Our latest world-first research facility is now open!
On 21 May, 2015 we officially opened the ACRF Telomere Analysis Centre at CMRI. This unique facility is specifically designed to aid research teams focussing on the study of telomeres, the structures that cap the ends of chromosomes (which are bundles of DNA) and in normal cells shorten gradually as part of normal ageing, but in cancer cells are stopped from shortening so the cancer cells can keep multiplying relentlessly.
All thanks to a $2 Million donation from the Australian Cancer Research Foundation (ACRF) and $100,000 from the Ian Potter Foundation.
Prof Roger Reddel, CMRI Director and also leader of one of CMRI's telomere research teams, said;
"Now that ATAC is opening, we can greatly accelerate the next phase of this work, which I expect will lead to significant advances in treatment of some very aggressive cancers."
(Image L – R: Mr Stephen Rix ACRF Board of Trustees, Prof Roger Reddel, Carolyn Forster CMRI Board Vice President, The Hon. Pru Goward and Ian Brown CEO of ACRF).
The facility was officially opened by NSW Minister for Medical Research the Hon. Pru Goward MP. And we would like to extend our thanks to her and everyone who attended and was involved in making the launch such a huge success.
Taking in a tour of the new facility, the Hon. Pru Goward MP viewed its cutting-edge equipment, state-of-the-art microscopes and computer analysis stations all of which can propel telomere-related cancer research to a new level.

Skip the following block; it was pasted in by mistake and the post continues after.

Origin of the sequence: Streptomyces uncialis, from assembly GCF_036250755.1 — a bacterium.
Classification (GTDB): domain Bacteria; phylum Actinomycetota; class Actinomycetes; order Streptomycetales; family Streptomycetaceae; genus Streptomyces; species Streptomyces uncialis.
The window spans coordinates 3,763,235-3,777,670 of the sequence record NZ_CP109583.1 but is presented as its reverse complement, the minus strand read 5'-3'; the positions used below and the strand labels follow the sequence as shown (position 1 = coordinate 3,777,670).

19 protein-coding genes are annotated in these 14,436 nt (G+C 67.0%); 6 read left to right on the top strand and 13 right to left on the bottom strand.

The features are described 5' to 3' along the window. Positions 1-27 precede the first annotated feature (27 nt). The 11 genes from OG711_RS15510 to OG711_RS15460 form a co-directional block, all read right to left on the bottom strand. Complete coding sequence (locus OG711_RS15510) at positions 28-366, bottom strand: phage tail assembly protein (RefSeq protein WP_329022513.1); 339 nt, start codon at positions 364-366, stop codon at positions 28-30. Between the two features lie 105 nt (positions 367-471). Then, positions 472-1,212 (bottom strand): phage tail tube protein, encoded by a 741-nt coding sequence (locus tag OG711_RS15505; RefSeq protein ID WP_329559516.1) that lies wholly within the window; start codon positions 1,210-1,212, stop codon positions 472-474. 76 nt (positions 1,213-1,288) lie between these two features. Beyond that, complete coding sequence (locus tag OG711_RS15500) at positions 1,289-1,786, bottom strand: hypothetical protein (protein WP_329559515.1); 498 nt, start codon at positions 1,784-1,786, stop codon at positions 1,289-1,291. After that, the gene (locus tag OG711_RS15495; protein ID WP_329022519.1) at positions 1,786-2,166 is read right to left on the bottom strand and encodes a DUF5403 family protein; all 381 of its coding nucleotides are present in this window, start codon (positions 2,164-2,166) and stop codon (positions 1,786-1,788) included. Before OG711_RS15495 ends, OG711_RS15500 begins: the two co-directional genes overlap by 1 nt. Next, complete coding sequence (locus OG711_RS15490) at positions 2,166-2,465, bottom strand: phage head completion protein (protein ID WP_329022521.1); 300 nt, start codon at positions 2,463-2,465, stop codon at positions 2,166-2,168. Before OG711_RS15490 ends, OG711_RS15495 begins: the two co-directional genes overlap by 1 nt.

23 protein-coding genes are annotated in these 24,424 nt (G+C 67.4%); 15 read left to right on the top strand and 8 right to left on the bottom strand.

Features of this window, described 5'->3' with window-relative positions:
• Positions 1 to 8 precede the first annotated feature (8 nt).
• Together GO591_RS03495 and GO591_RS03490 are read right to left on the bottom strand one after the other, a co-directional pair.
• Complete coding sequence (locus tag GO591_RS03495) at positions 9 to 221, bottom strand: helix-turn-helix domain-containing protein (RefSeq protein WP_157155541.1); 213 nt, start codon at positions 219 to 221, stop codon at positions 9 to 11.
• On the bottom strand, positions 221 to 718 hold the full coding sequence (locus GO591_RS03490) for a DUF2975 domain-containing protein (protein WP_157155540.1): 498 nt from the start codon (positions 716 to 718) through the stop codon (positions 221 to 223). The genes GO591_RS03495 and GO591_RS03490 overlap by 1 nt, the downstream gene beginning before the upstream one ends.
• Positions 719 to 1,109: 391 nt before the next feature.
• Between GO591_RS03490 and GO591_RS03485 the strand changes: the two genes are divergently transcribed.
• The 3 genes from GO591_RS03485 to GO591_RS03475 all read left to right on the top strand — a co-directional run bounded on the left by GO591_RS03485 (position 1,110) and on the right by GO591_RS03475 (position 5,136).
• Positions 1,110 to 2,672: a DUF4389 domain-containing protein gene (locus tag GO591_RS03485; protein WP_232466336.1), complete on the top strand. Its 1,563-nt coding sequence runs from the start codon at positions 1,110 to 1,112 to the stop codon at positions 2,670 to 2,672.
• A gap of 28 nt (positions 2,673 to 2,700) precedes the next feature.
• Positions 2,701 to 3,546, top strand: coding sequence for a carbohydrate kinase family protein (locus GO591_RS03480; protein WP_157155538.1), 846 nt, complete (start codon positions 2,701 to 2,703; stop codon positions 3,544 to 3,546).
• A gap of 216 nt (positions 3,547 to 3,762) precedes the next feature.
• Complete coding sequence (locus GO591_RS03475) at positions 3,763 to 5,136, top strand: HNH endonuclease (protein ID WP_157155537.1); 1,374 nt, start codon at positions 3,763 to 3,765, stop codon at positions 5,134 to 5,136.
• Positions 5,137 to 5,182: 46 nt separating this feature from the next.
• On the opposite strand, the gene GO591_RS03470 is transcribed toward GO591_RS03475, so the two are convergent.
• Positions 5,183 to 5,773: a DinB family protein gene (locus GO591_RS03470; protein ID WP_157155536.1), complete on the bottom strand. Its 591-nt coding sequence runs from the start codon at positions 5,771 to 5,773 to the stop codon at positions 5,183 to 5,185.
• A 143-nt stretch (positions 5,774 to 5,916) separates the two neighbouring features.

“The ACRF’s Medical Research Advisory Committee - led by Professor Ian Frazer AC - assessed this research initiative as both nationally ground-breaking and internationally competitive. The ACRF and our supporters are very proud to fund this life-saving work at CMRI,” said ACRF Chief Executive, Professor Ian Brown.
As a thank you, The Hon. Pru Goward MP, NSW Minister for Medical Research, Mr Stephen Rix, ACRF Board of Trustees and the Ian Potter Foundation were gifted with special artwork taken under the microscope by some of our very own laboratory researchers.
(Image L – R: Prof Roger Reddel; Dr Scott Page ATAC Facility Manager accepting the artwork on behalf of the Ian Potter Foundation, the Hon. Pru Goward NSW Minister for Medical Research, Mr Stephen Rix ACRF Board of Trustees).
The type of research that will benefit from this new facility was recently profiled in the Daily Telegraph.
The work led by Dr Christine Napier, with vital contributions from colleagues at the University of Minnesota, as well as CMRI Director, Professor Roger Reddel, shows we may have found an Achilles heel for a particular component found in cancers.
Professor Reddel says, "This is far from the end of the story, because a very exciting aspect of Dr Napier's research is her discovery that there is a second ALT lock. Apparently, normal cells are so strongly protected against ALT getting out of control, that they use at least two locks, both of which have to be broken
Donations towards the redevelopment of CMRI to support facilities like this can be made by visiting the website here.
Find out more about this brand new facility here.